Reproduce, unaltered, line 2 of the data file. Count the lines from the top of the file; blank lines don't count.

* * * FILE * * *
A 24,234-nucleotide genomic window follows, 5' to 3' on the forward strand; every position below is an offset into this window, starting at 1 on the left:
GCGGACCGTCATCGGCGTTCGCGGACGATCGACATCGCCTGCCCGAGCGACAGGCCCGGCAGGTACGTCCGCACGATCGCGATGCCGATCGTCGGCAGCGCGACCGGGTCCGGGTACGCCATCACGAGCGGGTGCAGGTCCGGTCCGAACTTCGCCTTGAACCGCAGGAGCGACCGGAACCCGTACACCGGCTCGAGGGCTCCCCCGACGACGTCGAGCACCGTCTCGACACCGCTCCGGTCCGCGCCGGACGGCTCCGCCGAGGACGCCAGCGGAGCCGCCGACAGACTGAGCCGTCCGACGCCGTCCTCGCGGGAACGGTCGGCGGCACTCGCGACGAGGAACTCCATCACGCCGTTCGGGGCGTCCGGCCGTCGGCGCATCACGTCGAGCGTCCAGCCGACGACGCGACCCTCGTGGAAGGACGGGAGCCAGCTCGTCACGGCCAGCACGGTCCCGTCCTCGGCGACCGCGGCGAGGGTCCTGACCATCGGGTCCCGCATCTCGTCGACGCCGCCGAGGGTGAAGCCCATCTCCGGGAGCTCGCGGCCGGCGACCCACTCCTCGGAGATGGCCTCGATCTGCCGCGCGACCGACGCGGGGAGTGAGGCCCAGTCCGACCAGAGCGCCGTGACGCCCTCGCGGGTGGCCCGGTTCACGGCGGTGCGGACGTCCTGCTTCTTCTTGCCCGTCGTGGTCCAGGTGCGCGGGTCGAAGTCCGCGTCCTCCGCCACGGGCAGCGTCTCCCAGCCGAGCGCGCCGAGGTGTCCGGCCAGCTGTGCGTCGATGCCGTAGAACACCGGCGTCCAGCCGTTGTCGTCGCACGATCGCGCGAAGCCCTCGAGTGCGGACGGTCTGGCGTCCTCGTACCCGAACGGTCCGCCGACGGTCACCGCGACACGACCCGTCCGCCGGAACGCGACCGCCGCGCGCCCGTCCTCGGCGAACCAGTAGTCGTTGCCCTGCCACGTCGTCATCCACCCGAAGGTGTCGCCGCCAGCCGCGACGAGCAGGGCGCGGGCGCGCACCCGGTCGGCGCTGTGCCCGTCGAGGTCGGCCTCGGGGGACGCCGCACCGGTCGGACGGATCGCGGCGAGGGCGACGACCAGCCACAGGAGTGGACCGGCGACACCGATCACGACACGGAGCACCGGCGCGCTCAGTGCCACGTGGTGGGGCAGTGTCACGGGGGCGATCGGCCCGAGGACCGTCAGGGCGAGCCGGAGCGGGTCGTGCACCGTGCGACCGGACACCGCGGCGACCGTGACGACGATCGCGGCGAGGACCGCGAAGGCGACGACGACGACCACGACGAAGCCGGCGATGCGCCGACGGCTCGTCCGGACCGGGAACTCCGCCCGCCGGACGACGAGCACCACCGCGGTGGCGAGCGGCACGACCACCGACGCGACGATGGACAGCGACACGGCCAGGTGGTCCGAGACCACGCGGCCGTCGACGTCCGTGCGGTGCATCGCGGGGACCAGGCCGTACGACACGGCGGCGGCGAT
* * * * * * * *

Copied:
GCGGACCGTCATCGGCGTTCGCGGACGATCGACATCGCCTGCCCGAGCGACAGGCCCGGCAGGTACGTCCGCACGATCGCGATGCCGATCGTCGGCAGCGCGACCGGGTCCGGGTACGCCATCACGAGCGGGTGCAGGTCCGGTCCGAACTTCGCCTTGAACCGCAGGAGCGACCGGAACCCGTACACCGGCTCGAGGGCTCCCCCGACGACGTCGAGCACCGTCTCGACACCGCTCCGGTCCGCGCCGGACGGCTCCGCCGAGGACGCCAGCGGAGCCGCCGACAGACTGAGCCGTCCGACGCCGTCCTCGCGGGAACGGTCGGCGGCACTCGCGACGAGGAACTCCATCACGCCGTTCGGGGCGTCCGGCCGTCGGCGCATCACGTCGAGCGTCCAGCCGACGACGCGACCCTCGTGGAAGGACGGGAGCCAGCTCGTCACGGCCAGCACGGTCCCGTCCTCGGCGACCGCGGCGAGGGTCCTGACCATCGGGTCCCGCATCTCGTCGACGCCGCCGAGGGTGAAGCCCATCTCCGGGAGCTCGCGGCCGGCGACCCACTCCTCGGAGATGGCCTCGATCTGCCGCGCGACCGACGCGGGGAGTGAGGCCCAGTCCGACCAGAGCGCCGTGACGCCCTCGCGGGTGGCCCGGTTCACGGCGGTGCGGACGTCCTGCTTCTTCTTGCCCGTCGTGGTCCAGGTGCGCGGGTCGAAGTCCGCGTCCTCCGCCACGGGCAGCGTCTCCCAGCCGAGCGCGCCGAGGTGTCCGGCCAGCTGTGCGTCGATGCCGTAGAACACCGGCGTCCAGCCGTTGTCGTCGCACGATCGCGCGAAGCCCTCGAGTGCGGACGGTCTGGCGTCCTCGTACCCGAACGGTCCGCCGACGGTCACCGCGACACGACCCGTCCGCCGGAACGCGACCGCCGCGCGCCCGTCCTCGGCGAACCAGTAGTCGTTGCCCTGCCACGTCGTCATCCACCCGAAGGTGTCGCCGCCAGCCGCGACGAGCAGGGCGCGGGCGCGCACCCGGTCGGCGCTGTGCCCGTCGAGGTCGGCCTCGGGGGACGCCGCACCGGTCGGACGGATCGCGGCGAGGGCGACGACCAGCCACAGGAGTGGACCGGCGACACCGATCACGACACGGAGCACCGGCGCGCTCAGTGCCACGTGGTGGGGCAGTGTCACGGGGGCGATCGGCCCGAGGACCGTCAGGGCGAGCCGGAGCGGGTCGTGCACCGTGCGACCGGACACCGCGGCGACCGTGACGACGATCGCGGCGAGGACCGCGAAGGCGACGACGACGACCACGACGAAGCCGGCGATGCGCCGACGGCTCGTCCGGACCGGGAACTCCGCCCGCCGGACGACGAGCACCACCGCGGTGGCGAGCGGCACGACCACCGACGCGACGATGGACAGCGACACGGCCAGGTGGTCCGAGACCACGCGGCCGTCGACGTCCGTGCGGTGCATCGCGGGGACCAGGCCGTACGACACGGCGGCGGCGAT